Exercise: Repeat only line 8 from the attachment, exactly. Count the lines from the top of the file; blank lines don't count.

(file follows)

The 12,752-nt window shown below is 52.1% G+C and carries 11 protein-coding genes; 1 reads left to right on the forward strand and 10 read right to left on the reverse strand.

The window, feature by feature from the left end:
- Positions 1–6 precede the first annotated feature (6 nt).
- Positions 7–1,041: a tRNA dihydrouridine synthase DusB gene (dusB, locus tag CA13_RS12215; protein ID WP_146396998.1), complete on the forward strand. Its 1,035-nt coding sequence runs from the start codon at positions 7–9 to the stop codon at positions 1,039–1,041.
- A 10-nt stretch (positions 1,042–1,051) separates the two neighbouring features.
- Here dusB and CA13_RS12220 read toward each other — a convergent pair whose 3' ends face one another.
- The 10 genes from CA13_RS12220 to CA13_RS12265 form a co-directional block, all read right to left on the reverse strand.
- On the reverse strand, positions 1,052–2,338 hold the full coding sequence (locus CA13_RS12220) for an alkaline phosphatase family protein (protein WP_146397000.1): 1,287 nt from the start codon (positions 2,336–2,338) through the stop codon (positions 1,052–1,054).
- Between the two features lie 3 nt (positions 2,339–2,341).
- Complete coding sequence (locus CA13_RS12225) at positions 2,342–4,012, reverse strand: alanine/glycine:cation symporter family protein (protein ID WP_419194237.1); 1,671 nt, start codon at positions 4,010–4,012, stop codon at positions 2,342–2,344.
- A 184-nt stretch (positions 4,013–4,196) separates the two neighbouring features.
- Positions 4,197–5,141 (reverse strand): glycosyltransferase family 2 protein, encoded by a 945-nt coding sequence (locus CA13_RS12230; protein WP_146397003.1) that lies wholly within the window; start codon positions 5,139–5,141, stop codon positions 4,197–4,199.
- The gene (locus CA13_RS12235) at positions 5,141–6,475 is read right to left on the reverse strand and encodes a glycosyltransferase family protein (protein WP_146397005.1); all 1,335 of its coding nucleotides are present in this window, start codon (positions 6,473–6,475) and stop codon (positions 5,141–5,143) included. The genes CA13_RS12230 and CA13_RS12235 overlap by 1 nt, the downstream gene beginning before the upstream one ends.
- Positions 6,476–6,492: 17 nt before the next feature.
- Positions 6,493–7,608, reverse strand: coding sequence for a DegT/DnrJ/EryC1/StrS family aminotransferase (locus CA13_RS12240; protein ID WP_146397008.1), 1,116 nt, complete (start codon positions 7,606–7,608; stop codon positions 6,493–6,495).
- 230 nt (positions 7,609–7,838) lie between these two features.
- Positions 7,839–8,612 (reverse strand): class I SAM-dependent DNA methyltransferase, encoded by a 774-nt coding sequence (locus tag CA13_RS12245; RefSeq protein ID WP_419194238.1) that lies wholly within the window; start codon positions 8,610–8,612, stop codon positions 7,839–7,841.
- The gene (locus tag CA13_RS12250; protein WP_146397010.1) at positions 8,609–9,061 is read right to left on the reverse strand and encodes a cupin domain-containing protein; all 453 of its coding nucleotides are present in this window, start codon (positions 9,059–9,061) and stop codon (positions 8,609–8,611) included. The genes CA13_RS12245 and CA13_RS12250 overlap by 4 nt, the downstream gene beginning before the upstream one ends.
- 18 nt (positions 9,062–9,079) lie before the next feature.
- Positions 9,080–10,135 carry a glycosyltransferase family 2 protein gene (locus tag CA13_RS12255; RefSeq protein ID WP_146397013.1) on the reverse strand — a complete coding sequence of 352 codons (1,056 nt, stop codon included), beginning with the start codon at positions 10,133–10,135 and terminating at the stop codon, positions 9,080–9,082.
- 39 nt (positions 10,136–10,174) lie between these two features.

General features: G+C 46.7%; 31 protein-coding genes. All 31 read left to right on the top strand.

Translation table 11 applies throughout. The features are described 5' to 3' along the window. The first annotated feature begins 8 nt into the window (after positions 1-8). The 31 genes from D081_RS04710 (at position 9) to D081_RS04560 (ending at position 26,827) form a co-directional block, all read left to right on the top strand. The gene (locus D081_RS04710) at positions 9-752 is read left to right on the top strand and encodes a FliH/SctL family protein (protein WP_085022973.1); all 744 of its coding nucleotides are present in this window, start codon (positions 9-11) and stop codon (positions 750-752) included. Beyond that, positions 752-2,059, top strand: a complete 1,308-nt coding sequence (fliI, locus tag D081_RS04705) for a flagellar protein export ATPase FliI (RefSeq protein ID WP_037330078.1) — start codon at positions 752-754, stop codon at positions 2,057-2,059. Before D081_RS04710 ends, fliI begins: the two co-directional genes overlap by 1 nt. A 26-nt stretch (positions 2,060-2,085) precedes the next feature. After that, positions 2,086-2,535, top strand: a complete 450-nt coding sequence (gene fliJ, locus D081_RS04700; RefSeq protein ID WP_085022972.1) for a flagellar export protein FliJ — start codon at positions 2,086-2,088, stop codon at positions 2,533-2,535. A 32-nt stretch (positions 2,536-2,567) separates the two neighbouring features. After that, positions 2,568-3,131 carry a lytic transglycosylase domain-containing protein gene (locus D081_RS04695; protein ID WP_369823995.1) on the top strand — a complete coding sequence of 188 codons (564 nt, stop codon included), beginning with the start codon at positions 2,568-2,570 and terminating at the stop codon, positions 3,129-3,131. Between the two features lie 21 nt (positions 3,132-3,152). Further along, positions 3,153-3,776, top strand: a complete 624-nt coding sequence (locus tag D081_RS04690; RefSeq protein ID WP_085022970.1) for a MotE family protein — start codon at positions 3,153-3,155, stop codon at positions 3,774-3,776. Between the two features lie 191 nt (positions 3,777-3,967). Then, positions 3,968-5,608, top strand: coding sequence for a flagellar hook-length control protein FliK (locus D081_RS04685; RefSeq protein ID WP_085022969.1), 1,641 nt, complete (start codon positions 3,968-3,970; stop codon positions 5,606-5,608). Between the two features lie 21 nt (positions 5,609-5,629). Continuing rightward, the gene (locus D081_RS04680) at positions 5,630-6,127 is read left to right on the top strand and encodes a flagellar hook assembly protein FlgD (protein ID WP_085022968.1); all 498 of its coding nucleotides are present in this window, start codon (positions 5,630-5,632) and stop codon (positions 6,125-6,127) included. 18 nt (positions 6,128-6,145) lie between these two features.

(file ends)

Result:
- On the reverse strand, positions 1,052–2,338 hold the full coding sequence (locus CA13_RS12220) for an alkaline phosphatase family protein (protein WP_146397000.1): 1,287 nt from the start codon (positions 2,336–2,338) through the stop codon (positions 1,052–1,054).